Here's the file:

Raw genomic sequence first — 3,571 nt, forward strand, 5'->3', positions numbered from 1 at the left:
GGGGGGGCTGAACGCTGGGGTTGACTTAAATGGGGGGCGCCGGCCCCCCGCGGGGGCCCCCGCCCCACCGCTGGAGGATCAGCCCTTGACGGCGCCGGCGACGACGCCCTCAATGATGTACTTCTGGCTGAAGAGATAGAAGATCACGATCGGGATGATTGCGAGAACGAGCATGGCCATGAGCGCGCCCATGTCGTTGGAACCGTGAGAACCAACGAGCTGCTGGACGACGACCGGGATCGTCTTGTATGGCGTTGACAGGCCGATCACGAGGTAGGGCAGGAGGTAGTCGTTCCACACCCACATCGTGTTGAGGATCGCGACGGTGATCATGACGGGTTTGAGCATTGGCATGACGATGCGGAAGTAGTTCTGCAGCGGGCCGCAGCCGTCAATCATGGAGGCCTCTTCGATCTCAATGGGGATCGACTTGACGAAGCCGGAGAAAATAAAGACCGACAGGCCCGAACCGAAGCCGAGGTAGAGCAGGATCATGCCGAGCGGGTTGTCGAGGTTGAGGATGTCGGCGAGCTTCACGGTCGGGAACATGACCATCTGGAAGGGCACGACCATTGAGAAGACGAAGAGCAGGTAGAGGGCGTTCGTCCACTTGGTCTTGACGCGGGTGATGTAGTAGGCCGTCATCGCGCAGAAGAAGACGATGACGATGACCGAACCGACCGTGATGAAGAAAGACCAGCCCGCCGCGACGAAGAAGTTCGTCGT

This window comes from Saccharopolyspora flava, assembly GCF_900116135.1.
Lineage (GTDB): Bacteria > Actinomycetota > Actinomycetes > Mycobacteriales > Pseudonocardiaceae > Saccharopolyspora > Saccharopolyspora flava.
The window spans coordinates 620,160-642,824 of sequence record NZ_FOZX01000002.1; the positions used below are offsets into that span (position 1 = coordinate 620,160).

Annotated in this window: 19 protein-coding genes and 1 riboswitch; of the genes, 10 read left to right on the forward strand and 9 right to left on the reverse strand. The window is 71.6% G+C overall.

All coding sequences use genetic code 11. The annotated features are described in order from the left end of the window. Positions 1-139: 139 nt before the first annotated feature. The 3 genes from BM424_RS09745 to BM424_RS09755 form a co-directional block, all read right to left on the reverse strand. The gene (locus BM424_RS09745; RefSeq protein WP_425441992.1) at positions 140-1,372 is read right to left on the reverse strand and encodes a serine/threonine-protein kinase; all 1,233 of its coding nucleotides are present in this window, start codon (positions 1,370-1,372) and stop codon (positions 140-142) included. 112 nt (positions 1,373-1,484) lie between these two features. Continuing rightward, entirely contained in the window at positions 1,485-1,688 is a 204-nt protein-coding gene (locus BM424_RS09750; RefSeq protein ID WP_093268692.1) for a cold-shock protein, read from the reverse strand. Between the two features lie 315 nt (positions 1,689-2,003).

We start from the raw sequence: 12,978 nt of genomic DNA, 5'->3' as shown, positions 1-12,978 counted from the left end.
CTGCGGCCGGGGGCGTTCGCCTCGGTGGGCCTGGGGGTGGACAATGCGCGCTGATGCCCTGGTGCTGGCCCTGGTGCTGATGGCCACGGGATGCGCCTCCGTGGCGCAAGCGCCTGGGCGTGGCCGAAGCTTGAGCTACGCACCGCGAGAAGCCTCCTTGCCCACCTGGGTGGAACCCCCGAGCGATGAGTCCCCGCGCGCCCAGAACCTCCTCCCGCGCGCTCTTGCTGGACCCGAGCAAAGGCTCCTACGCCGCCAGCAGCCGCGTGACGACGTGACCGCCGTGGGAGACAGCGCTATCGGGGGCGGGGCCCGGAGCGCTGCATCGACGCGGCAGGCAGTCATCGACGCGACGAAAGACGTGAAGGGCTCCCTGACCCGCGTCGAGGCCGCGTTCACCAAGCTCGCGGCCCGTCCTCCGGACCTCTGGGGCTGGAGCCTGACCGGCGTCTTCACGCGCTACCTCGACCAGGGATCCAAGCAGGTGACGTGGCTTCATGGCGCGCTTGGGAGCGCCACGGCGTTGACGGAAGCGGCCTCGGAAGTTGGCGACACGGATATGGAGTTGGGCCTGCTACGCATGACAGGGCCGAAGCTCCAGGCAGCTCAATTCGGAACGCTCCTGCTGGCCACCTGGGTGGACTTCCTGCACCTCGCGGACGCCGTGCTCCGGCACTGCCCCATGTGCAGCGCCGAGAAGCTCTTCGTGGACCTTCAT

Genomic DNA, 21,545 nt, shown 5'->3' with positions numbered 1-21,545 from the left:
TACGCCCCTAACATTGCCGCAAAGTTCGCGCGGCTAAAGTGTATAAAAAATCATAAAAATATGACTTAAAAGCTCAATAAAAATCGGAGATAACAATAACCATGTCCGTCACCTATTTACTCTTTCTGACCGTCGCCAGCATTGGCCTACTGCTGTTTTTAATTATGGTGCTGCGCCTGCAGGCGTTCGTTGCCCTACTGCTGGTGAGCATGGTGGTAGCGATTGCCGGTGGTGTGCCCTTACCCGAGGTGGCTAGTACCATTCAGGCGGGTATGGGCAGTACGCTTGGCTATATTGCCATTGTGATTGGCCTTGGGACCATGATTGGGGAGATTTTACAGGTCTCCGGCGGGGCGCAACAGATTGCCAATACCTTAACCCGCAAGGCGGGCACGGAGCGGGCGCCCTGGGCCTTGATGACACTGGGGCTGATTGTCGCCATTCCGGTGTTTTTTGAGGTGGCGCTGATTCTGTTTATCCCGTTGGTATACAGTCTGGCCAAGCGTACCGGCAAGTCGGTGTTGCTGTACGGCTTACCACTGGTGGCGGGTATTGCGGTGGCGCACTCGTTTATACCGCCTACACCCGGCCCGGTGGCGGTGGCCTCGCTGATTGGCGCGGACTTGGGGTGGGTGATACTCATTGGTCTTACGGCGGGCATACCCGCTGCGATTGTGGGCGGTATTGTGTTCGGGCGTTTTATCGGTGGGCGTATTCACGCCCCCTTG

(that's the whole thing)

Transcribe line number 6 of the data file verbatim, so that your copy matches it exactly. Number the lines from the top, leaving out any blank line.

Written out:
Annotated in this window: 19 protein-coding genes and 1 riboswitch; of the genes, 10 read left to right on the forward strand and 9 right to left on the reverse strand. The window is 71.6% G+C overall.